Though I’m sure there were many that were amused by this guy, I on the contrary was appalled by this as I have lived in a few other provinces and realize that many view us, as cooker boy said, as “drunk fishermen/coal miners/fish plant workers” looking to get enough weeks to draw EI. When we have a chance to market ourselves on the national stage, even though I realize it is easy to capitulate or portray ourselves as down and out—or simply put “welfare bums” who are uneducated, we must make a concerted effort to market ourselves in a manner in which we want people to see us.

    IMO, that is as warm, modern, innovative, high tech friendly individuals who are forward thinking as well as serious and hardworking. Not as some pushover EI drunk. Sorry, if I offended those on EI, but this is not how our province should be portrayed.

  5. Anonymous says:

    I think the rebranding should be the idea that ALL fishermen get EI. Not even close. The idea that a fisherman is necessarily derogatory and ‘drunk’ is the image that needs to be cast off. Is the image people really want is ‘hey,we’re exactly the same as you people in Toronto’. Gee, that’ll be good for business and ‘image building’. Why not say ‘we’re the same as calgary’, that will make the exodus to Alberta that much easier.

    So the ‘new image’ of NB is the hard working plutocrat aligned with central ontario. That’s a great image, ‘hey Toronto, we work even harder than you’.

    In case people don’t realize it, the reason for the rural stereotypes is NOT to ridicule them, it is to characterize them. There’s a reason why “Wingfields Folly” sells out across Canada, and why “Corner Gas” and “Trailer Park Boys” are the only canadian shows anybody watches. The rest watch american TV-perhaps we should just dump the canadian image as well.

    But here’s a flash, book publishers are in Toronto. Movies get made from Toronto (whats the last ‘NB Film’ movie you’ve ever seen?’) It’s not New Brunswickers touting this ‘image’, its Torontonians, and I’ll bet it was a Toronto producer that picked out the Jimmy Flynn as well. It might even have been amusing.

    I’ll put ten bucks that most of the capital for that film came from Ontario, if not I’d love to see who bankrolled them. I have siblings in the entertainment business, and I can tell you that getting anything like that done in NB is like pulling teeth.

    The fact of the matter is that many simply can’t abide the fact that many a fisherman or resource worker is just plain happy. If they had control of their resource they’d be a lot better off, and some of those movies will be about burned out city rats who find out just how nice it is where people work to live, not live to work.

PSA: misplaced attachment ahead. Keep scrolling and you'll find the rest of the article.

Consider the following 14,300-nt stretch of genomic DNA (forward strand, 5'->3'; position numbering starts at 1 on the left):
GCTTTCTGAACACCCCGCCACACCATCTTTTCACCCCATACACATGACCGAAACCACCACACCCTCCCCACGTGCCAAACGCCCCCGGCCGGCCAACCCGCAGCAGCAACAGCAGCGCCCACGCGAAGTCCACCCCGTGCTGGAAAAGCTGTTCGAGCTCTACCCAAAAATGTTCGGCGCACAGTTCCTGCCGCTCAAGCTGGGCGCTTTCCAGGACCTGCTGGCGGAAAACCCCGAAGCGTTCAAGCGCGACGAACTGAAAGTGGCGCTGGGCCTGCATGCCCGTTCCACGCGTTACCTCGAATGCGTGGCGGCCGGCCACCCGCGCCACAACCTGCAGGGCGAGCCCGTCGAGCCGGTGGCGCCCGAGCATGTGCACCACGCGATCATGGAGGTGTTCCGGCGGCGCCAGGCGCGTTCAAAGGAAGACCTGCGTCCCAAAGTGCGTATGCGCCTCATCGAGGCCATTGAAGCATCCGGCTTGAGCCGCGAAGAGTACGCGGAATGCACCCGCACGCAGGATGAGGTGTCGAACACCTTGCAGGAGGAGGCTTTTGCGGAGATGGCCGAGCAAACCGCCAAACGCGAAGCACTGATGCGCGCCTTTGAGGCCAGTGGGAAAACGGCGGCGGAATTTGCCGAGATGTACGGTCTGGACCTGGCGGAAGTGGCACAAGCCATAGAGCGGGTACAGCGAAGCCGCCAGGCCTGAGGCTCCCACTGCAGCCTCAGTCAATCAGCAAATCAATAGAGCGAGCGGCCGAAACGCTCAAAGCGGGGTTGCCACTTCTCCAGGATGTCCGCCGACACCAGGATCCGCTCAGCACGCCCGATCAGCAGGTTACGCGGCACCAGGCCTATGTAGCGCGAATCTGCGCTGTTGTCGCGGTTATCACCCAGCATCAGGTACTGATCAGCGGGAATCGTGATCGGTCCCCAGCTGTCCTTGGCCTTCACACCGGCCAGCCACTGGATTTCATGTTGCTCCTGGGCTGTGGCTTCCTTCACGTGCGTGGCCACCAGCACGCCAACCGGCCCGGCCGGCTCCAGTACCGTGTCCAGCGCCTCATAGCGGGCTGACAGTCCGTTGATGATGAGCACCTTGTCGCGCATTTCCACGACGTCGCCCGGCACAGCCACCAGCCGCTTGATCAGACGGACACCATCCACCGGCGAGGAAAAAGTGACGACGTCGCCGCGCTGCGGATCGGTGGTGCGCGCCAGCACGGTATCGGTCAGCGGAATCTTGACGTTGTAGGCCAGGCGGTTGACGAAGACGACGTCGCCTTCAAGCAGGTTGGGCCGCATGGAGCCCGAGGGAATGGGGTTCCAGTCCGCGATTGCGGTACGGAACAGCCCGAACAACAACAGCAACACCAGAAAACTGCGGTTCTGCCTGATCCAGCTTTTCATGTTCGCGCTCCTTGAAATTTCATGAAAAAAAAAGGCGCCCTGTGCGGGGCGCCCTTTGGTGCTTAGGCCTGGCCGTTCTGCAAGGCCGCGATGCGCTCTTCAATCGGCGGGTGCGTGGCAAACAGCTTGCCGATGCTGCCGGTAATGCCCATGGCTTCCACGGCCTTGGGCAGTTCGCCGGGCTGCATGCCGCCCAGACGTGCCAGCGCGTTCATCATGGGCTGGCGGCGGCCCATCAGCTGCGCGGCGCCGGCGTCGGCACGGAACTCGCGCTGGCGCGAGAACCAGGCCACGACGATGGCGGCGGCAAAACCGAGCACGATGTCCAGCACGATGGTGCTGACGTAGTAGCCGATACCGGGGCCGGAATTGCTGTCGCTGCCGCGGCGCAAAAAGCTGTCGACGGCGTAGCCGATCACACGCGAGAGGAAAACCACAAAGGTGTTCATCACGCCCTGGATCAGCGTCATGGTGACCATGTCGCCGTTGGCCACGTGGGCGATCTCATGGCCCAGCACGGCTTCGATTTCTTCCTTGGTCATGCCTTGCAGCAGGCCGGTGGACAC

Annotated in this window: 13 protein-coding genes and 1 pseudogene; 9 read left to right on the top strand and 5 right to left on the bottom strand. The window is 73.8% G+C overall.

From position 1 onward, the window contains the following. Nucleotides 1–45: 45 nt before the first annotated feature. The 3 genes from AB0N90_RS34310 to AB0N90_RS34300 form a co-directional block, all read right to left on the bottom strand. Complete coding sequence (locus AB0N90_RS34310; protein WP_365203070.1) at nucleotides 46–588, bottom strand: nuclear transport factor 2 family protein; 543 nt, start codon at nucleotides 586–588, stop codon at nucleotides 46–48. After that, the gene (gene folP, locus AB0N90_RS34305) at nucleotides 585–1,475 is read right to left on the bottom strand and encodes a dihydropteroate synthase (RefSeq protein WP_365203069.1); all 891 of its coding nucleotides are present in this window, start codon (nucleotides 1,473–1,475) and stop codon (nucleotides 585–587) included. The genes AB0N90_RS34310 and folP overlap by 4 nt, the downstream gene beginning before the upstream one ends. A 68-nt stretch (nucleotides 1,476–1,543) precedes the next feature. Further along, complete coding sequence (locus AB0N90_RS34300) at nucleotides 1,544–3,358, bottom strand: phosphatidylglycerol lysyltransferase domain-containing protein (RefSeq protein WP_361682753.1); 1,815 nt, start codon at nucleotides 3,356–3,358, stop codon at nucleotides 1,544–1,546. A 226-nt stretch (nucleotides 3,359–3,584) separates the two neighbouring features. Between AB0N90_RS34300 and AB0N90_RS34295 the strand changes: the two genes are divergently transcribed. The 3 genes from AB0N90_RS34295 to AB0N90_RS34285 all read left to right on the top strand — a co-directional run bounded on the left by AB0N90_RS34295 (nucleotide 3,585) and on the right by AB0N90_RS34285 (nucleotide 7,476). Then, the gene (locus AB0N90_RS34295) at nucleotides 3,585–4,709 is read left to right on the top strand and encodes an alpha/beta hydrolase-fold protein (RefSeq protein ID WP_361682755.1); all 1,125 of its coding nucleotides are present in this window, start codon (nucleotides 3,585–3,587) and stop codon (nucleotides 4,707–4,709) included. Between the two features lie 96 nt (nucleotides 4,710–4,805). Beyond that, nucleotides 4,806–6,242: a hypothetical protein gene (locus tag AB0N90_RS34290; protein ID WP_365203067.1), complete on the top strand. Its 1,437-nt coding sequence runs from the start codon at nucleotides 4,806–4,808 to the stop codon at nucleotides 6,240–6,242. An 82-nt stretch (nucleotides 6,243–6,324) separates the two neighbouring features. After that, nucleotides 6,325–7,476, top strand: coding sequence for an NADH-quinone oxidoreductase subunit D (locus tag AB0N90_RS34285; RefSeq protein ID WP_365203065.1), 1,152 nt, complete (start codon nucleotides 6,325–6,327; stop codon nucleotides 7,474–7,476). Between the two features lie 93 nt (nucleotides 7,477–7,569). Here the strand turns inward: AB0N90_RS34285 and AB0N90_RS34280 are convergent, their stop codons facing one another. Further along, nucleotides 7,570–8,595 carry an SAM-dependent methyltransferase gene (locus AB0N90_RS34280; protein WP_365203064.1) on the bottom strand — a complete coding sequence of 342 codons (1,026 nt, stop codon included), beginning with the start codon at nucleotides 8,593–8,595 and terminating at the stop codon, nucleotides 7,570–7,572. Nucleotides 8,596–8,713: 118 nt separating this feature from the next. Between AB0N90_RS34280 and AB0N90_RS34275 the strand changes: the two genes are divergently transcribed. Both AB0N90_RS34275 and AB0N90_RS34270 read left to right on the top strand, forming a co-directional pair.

That’s already happening in some industries, which is why you quickly see investment in those areas dry up. Contrary to popular opinion, most city folks don’t go to the thee atre or eat out every night. The only benefit they get from city livin is high taxes and lots of traffic and aggravation. Go drive the 401 sometime after 3 PM and you’ll see the chief advantage of the maritimes.

    There’s tons of great music, great comedy, great literature, but its not dark and depressing enough for Ontario audiences. That’s why David Adams Richards gets published, and why he lives in Toronto.

  6. Cooker Boy says:

    I wouldn’t neccessarily trade the fisherman for a suit. I would just “rebrand” the fisherman. Fishermen are some of the hardest working and honest people I know, but we need to do away with the Jimmy Flynn and promote the fisherman that conducts business in the global economy. I, like Scott, find it derogatory to see us portrayed as drunk lobster fishermen. Look at Alberta and it’s success in rebranding the Cowboy to be the Cowboy power broker.

    While I watch Trailer Park boys, do you realize it’s this regions only real pop cultural brand?

  7. David Campbell says:

    I think a rebrand is in order but as I recall I think that both McKenna and Lord hired PR experts to advise them on this. I always looked to the early days of Moncton’s renaissance when they spent oodles of money on marketing to themselves. I think the slogan was “Greater Moncton: We’re OK”. The idea was to raise the confidence of Monctonians first and then go out and market to the world (don’t forget Barbara Frum’s cristening of Moncton as the armpit of the Maritimes).

    Maybe we need a little of that right now. A strongly worded vision from the government that projects a future full of promise and a clear path to get there and then a pile of effort put into actually thinking New Brunswick can actually do it.

    I still remember an Assistant Deputy Minister with the former Department of Economic Development asking me “why would company x ever want to put a plant in New Brunswick”. Here was a guy who obstensibly was charged with growing the NB economy and he had no faith that it could be done.

    Physician, heal theyself may be timely right now in New Brunswick.

    However, I do admit a morbid curiosity to see this film. I knew of a kid in one of the ‘burbs’ of the Miramichi that was so depressed he got drunk and laid down in the road and a car ran over him. There are other similar stories from the ‘Chi’ but I have always thought they were amplified because it’s such a small community (i.e. these things happen in Moncton but it’s not such a big deal).

  8. Anonymous says:

    Miramichi isn’t exactly a ‘small town’ by any standards. People do indeed kill themselves in all variety of places. Any time you hear stories like that there is always a ‘message’ to it.